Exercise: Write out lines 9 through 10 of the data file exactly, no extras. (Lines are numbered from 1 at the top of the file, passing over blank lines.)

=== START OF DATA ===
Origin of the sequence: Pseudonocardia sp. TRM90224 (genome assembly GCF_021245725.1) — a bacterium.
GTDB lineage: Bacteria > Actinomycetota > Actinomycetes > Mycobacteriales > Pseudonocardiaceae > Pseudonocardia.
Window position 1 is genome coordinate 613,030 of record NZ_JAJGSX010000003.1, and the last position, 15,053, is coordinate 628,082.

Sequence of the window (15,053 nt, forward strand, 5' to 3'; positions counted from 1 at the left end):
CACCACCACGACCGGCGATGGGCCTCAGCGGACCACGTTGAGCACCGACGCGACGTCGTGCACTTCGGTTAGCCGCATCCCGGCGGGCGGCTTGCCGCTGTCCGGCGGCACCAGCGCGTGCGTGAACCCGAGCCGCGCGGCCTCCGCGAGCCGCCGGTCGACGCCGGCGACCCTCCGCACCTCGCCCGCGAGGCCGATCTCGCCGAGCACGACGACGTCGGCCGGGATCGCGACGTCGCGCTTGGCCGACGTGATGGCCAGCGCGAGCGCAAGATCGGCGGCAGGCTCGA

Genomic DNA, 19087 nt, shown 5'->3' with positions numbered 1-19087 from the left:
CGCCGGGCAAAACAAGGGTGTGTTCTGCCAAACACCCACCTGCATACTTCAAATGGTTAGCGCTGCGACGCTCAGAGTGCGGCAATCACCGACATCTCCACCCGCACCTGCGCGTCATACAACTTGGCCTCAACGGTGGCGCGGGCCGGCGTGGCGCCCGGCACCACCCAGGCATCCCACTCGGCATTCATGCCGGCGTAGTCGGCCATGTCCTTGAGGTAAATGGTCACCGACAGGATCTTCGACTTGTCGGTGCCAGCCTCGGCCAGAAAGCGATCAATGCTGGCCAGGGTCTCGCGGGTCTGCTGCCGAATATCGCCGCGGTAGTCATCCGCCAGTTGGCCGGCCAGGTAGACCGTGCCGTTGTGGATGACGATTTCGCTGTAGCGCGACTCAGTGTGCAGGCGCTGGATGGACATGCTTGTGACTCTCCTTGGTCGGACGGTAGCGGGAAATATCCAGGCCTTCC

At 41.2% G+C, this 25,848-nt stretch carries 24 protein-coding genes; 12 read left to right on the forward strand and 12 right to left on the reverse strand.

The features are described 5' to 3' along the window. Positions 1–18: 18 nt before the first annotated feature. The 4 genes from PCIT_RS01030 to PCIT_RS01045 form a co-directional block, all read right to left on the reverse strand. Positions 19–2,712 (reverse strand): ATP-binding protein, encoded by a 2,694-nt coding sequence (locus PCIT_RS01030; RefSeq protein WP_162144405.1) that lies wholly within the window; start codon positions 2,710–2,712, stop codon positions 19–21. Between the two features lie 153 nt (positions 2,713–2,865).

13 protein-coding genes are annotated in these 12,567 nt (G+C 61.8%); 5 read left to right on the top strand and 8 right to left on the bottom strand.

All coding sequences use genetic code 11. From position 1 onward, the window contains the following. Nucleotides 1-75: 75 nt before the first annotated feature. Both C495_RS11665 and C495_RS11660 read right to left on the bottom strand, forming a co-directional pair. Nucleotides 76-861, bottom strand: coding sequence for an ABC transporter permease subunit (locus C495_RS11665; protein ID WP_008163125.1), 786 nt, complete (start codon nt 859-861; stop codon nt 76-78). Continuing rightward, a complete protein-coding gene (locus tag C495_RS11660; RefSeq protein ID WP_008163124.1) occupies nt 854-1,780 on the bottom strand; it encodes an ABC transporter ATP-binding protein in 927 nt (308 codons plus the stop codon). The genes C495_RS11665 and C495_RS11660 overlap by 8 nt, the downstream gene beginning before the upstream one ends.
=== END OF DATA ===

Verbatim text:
The features are described 5' to 3' along the window. Positions 1–18: 18 nt before the first annotated feature. The 4 genes from PCIT_RS01030 to PCIT_RS01045 form a co-directional block, all read right to left on the reverse strand. Positions 19–2,712 (reverse strand): ATP-binding protein, encoded by a 2,694-nt coding sequence (locus PCIT_RS01030; RefSeq protein WP_162144405.1) that lies wholly within the window; start codon positions 2,710–2,712, stop codon positions 19–21. Between the two features lie 153 nt (positions 2,713–2,865).

13 protein-coding genes are annotated in these 12,567 nt (G+C 61.8%); 5 read left to right on the top strand and 8 right to left on the bottom strand.